For a variety of reasons, women generally enter retirement with less money than men and then they face several additional challenges in retirement that put them even further behind their male counterparts. Numerous organizations have examined this quandary and have identified some of the key factors that have led to this result, commonly referred to as the “Gender Retirement Gap.”
In breaking out these gender-specific retirement issues into two phases, the accumulation phase and the retirement phase, we can more easily understand the unique challenges women are confronted with. The following factors were shared by a panel of speakers from TIAA and JPMorgan at the Pension & Investment 401(k)/403(b) conference this past spring.
During the accumulation phase, women typically:
- Work fewer years – Women spend fewer years in the workforce because they are more likely to stay home to care for young children; and they are also more likely to care for elderly parents during their mid-career. Consequently, they are less likely to qualify for company-sponsored plans and are less likely to receive the full benefits of those plans.
- Earn less compensation – Most sources indicate that women earn about 75 cents for every dollar a man earns. This is what is commonly referred to as the gender pay gap.
- Take on less investment risk – Taking on less investment risk often results in lower investment returns. This theme is prevalent for women inside and outside of their retirement accounts. However, it is worth noting here that since the enactment of the Pension Protection Act (PPA) and the introduction of Qualified Default Investment Alternatives (QDIA), the variability of risk-assumed in retirement accounts between men and women has tapered.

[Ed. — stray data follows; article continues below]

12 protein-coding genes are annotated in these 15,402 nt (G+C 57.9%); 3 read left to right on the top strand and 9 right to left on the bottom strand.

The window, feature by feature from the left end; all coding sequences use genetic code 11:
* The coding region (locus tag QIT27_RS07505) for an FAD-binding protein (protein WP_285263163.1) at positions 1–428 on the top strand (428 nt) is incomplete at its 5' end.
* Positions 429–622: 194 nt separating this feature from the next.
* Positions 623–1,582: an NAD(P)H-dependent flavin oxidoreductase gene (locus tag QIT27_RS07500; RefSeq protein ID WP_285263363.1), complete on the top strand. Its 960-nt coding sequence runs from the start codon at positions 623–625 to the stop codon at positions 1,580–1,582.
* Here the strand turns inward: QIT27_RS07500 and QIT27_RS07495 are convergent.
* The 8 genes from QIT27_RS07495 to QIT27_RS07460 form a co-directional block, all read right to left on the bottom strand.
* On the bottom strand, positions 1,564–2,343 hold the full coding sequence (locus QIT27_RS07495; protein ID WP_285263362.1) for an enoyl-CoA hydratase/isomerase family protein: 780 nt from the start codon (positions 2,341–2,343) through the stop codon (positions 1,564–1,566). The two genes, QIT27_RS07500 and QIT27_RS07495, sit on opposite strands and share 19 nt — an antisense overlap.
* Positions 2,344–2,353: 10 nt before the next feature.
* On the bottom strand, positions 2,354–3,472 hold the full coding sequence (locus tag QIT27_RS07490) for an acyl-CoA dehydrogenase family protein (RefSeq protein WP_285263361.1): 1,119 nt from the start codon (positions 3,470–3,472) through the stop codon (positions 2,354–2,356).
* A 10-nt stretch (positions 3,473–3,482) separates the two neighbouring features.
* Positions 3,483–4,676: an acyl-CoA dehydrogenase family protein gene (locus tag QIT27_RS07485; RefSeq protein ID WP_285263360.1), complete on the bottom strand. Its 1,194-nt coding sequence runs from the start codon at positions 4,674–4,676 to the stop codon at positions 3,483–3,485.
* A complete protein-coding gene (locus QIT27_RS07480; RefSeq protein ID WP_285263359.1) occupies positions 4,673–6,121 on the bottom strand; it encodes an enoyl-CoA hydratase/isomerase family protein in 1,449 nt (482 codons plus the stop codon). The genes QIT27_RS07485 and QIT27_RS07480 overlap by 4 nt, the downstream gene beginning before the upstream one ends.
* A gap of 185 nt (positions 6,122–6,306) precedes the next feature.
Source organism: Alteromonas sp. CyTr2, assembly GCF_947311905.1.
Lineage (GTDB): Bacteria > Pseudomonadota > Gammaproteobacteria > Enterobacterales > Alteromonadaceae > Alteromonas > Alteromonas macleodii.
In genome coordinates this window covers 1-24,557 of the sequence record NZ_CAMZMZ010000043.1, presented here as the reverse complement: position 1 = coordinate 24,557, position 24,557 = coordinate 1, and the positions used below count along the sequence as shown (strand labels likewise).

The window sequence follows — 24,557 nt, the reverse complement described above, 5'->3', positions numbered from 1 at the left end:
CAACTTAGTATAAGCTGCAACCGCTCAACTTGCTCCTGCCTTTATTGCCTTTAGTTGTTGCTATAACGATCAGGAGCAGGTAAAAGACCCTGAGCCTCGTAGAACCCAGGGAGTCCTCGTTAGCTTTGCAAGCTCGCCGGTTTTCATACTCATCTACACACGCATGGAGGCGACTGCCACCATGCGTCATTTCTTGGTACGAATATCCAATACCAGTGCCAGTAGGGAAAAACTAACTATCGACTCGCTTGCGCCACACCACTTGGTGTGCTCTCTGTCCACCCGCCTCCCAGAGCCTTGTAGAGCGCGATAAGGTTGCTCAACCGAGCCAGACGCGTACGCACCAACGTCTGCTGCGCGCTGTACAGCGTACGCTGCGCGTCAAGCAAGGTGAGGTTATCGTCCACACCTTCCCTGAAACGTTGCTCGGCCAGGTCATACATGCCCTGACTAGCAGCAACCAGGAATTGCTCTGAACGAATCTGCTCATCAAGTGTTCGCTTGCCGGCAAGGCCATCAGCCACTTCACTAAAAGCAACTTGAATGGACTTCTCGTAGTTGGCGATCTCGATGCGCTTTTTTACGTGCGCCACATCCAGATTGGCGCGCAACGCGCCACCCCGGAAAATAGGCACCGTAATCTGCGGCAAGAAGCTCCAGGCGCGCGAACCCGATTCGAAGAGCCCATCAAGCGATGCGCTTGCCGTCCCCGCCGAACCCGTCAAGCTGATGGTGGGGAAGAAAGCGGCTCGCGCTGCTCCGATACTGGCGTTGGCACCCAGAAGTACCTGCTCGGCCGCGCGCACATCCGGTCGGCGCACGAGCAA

In the retirement phase, women typically:
- Live longer – Women on average outlive men by 2.5 years, but this does not truly reflect the financial impact that this has for women in retirement. Intuitively, one would interpret this statistic to mean that women need to make their money last an additional 2.5 years. However, the reality is that women are frequently married to men that are older than themselves which extends the time period that women need make their retirement savings last.
- Spend more on healthcare – Healthcare expenses increase with age, but data from the Department of Health and Human services indicate that women spend an additional 7% over men. This is not solely attributable to women living longer, but also because women are more likely to experience bouts of chronic illness later in life. Where longevity does factor in is that women are less likely to benefit from a spousal caretaker potentially requiring them to spend on nurses or at-home care.
While this information may sound discouraging for women, this data perhaps provides education opportunities to better equip women to make informed decisions.